Preprints
https://doi.org/10.5194/egusphere-2024-164
https://doi.org/10.5194/egusphere-2024-164
29 Jan 2024
 | 29 Jan 2024
Status: this preprint is open for discussion.

Geomorphological and geomorphometrical characterization of subglacial channels on Devon Island, Nunavut, Canada

Simona F. Ruso, Anna Grau Galofre, and Gordon R. Osinski

Abstract. Subglacial channels are morphologically and morphometrically distinct in comparison to fluvial channels, yet their identification from remote sensing data is still problematic. To contribute to the current set of criteria used to identify such channels, we performed detailed field observations of two subglacial channel networks on Devon Island, Nunavut, Canada. In planform, these channels are isolated, finger-like networks that drain into a main stem and have distinct cross-sectional and longitudinal profiles. Cross-sections are flat-bottomed with steep walls and longitudinal profiles are convex and exhibit undulations, typical of pressurized water flow (i.e., subglacial flow). To facilitate remote sensing identification, we interrogated how well-known scaling relationships capturing hydraulics and mass balance dynamics of fluvial systems differ in subglacial channels. Scaling relationships typically used to discern connections between discharge and channel and catchment size in fluvial systems were applied to both networks, yielding trends distinct from the fluvial literature. We suggest that the weakly correlated relationship we found between channel discharge and the size of the drainage area indicates a discrete point or line source of water, such as a moulin or crevasse.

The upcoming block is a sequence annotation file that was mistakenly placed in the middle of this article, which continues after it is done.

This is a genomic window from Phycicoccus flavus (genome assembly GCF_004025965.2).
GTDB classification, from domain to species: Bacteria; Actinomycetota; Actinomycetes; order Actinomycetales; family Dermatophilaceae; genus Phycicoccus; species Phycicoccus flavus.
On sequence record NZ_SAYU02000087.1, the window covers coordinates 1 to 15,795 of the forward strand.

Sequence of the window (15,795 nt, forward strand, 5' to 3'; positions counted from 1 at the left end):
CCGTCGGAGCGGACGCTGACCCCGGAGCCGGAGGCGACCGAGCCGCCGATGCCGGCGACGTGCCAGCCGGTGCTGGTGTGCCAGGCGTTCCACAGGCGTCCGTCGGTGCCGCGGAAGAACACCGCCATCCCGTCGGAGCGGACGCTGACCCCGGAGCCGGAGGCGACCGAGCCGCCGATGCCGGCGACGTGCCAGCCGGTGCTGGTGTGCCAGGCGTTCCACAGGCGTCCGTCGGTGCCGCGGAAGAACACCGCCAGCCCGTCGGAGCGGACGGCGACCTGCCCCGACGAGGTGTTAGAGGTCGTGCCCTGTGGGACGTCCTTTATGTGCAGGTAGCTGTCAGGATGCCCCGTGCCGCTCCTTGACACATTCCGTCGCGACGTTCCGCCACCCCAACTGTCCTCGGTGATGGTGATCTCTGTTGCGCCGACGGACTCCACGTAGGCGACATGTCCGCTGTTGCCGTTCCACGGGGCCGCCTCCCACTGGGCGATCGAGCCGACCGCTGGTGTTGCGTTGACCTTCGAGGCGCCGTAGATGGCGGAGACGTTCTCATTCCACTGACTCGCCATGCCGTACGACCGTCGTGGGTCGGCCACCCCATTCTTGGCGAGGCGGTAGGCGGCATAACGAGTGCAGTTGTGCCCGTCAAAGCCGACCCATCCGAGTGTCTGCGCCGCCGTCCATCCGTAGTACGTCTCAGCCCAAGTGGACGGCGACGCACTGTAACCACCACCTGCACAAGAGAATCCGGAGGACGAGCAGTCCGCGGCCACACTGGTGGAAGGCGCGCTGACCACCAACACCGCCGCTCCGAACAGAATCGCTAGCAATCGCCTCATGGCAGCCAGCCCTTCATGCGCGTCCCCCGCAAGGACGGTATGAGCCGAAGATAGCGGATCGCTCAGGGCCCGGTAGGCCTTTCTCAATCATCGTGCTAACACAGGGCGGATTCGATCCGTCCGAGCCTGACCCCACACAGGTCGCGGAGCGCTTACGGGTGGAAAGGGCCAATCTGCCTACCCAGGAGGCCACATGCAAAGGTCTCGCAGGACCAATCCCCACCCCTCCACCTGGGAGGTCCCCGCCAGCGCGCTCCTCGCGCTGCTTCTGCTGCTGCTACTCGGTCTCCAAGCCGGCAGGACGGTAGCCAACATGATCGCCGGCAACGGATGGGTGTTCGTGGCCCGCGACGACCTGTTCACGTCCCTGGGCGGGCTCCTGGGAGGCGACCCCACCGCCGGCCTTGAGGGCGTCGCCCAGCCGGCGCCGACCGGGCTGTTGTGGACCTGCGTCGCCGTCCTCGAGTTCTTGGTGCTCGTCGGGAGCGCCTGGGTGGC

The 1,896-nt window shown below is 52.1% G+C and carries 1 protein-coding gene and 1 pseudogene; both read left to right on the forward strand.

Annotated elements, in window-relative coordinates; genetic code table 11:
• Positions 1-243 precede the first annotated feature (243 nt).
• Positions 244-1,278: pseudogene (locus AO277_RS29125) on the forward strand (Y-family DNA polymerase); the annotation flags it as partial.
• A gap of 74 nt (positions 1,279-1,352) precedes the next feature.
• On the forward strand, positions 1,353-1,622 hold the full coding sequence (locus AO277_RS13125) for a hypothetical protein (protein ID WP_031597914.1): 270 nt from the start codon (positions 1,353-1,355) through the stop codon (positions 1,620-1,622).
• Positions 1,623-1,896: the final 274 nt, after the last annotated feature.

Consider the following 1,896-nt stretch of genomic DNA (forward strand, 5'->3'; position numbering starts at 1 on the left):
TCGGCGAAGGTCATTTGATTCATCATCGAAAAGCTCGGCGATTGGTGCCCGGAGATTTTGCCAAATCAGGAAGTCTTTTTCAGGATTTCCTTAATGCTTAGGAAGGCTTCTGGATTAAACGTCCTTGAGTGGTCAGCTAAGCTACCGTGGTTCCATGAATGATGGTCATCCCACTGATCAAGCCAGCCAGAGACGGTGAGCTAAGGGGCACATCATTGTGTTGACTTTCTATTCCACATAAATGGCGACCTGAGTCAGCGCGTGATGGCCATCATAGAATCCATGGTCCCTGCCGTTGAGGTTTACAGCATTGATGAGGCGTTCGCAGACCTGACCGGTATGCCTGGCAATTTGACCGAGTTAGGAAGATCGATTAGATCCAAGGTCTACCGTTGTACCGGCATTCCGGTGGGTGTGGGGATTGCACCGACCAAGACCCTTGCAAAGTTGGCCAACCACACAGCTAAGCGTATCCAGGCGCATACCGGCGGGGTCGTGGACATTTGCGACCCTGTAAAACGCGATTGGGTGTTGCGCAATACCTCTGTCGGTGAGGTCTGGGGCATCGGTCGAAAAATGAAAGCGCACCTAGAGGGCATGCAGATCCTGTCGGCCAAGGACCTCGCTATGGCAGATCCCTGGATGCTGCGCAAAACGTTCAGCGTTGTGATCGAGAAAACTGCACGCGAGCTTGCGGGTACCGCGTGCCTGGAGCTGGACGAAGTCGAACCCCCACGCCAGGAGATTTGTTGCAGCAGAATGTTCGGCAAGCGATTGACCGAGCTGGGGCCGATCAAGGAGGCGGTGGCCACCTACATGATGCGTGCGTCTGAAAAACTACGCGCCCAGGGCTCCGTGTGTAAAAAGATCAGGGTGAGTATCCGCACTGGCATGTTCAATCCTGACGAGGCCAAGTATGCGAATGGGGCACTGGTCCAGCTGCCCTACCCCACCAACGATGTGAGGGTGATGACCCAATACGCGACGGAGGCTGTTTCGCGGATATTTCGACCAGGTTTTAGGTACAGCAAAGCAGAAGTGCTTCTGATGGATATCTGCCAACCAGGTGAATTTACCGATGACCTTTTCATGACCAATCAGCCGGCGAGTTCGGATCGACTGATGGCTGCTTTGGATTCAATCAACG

Simona F. Ruso, Anna Grau Galofre, and Gordon R. Osinski

Status: open (until 23 Mar 2024)

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Simona F. Ruso, Anna Grau Galofre, and Gordon R. Osinski
Simona F. Ruso, Anna Grau Galofre, and Gordon R. Osinski

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Short summary
We attempt to enhance the current diagnostic criteria for channels formed under ice sheets by applying mathematical relationships commonly used to describe the correlation between river size and discharge. Our analysis reveals a unique relationship between channel size and drainage area size, which we have interpreted to represent formation under an ice sheet. These relationships can be applied to extremely remote environments to discuss glaciation in locations with accessibility constraints.